The Syrian Electronic Army (SEA), a Pro-Assad regime hacker group, claims it gained control over a handful of web domains of major media sites including Twitter, The New York Times, and Huffington Post U.K.
The group said in a tweet that it took over the Twitter.com domain. The SEA said it was able to change some of the basic information in Twitter’s domain registry, such as the admin name and the email address for contacts, at DomainTools.com, here. However, it looks like that information has been switched back to normal.
A Twitter spokesperson directed Business Insider to the company’s status page, which states that the site’s domain records were modified.
Twitter says the attack affected the service it uses to host images on its site and some of those images were briefly affected. Twitter hasn’t expanded on the cause of the attack, but says no user information was compromised.
The New York Times website was taken down today too. The newspaper said the site went down after an attack on the company’s domain name registrar, Melbourne IT. Employees were told to stop sending sensitive emails during the attack, The Times’ Christine Haughney wrote.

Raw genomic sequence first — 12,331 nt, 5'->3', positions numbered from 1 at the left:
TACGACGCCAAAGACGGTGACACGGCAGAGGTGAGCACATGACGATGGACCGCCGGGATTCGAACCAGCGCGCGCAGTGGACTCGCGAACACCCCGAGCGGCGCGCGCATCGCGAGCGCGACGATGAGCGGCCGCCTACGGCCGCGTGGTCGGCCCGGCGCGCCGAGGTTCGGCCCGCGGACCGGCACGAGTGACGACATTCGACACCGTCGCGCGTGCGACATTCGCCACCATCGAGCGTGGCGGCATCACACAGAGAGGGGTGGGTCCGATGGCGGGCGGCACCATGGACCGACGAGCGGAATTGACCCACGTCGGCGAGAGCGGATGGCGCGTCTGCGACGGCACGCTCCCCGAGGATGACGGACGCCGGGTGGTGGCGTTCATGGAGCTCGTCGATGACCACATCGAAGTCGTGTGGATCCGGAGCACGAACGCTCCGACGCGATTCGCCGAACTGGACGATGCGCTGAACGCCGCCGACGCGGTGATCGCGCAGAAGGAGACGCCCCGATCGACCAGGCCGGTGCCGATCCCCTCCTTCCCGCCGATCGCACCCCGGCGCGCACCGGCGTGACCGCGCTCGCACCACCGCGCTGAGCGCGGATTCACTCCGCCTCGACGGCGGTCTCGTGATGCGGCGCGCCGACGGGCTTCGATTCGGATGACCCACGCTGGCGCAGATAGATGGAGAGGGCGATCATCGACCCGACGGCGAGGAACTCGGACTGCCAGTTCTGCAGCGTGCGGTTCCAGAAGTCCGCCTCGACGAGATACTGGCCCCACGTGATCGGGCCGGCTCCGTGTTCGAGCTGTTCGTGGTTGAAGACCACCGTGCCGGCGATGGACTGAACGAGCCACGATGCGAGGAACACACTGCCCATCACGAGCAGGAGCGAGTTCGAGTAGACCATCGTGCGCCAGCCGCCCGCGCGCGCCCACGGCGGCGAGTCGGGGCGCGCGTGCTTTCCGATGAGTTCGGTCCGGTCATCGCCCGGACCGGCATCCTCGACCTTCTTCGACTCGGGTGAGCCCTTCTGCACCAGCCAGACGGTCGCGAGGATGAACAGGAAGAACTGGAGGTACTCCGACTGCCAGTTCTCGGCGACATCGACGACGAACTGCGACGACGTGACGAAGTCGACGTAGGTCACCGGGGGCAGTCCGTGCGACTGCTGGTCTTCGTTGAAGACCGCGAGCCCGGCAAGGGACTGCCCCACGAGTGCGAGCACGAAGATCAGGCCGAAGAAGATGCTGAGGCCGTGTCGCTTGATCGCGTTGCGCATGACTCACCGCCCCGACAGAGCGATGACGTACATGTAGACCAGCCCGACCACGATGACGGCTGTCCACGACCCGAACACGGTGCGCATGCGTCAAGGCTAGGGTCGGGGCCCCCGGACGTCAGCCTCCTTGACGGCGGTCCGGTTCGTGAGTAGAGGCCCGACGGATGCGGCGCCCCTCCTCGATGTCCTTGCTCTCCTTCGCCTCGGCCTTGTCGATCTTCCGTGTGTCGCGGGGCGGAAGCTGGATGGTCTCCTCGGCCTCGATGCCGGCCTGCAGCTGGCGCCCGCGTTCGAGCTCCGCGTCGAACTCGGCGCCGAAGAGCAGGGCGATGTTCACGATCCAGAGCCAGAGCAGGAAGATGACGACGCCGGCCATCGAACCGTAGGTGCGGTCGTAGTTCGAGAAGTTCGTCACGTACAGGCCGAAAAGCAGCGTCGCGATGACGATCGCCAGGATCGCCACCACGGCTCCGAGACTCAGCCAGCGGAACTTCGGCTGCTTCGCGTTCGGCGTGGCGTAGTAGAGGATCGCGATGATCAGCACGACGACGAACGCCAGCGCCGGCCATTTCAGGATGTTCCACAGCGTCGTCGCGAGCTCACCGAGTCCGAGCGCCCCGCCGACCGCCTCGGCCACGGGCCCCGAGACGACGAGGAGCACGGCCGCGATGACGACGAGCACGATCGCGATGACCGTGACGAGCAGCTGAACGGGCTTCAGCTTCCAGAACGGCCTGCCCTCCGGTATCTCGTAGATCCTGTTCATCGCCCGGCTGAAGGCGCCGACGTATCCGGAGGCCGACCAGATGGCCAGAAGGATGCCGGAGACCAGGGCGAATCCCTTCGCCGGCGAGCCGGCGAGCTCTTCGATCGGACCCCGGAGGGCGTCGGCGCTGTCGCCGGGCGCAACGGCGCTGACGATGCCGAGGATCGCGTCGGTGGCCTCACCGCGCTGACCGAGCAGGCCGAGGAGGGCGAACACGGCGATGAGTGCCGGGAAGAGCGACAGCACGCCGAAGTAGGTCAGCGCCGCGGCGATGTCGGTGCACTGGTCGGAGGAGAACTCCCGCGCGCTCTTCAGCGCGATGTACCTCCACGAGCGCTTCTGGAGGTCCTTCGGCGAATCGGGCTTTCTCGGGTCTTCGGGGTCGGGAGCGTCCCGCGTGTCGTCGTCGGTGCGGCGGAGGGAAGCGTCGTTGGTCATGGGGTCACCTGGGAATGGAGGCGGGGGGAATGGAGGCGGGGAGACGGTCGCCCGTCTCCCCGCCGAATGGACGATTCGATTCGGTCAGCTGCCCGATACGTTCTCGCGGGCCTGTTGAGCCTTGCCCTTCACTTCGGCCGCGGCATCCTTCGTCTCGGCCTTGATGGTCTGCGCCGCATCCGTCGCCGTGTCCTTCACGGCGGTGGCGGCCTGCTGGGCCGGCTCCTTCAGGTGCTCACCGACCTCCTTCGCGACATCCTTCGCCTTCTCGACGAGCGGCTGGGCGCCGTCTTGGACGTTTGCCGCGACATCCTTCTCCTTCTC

Marc Frons, chief information officer for The New York Times, issued a statement this afternoon warning employees that the external attack was by “the Syrian Electronic Army or someone trying very hard to be them.”
The Times has a temporary home set up and are continuing to publish as they work through the outage at news.nytco.com.
The Huffington Post website appears to be working.
The SEA claims to be loyal to Syria’s president, Bashar al-Assad, in his ongoing civil war with loosely organized, moderate rebel groups and Al Qaeda-affiliated militants. The SEA has previously attacked the BBC, National Public Radio, Human Rights Watch, The Onion,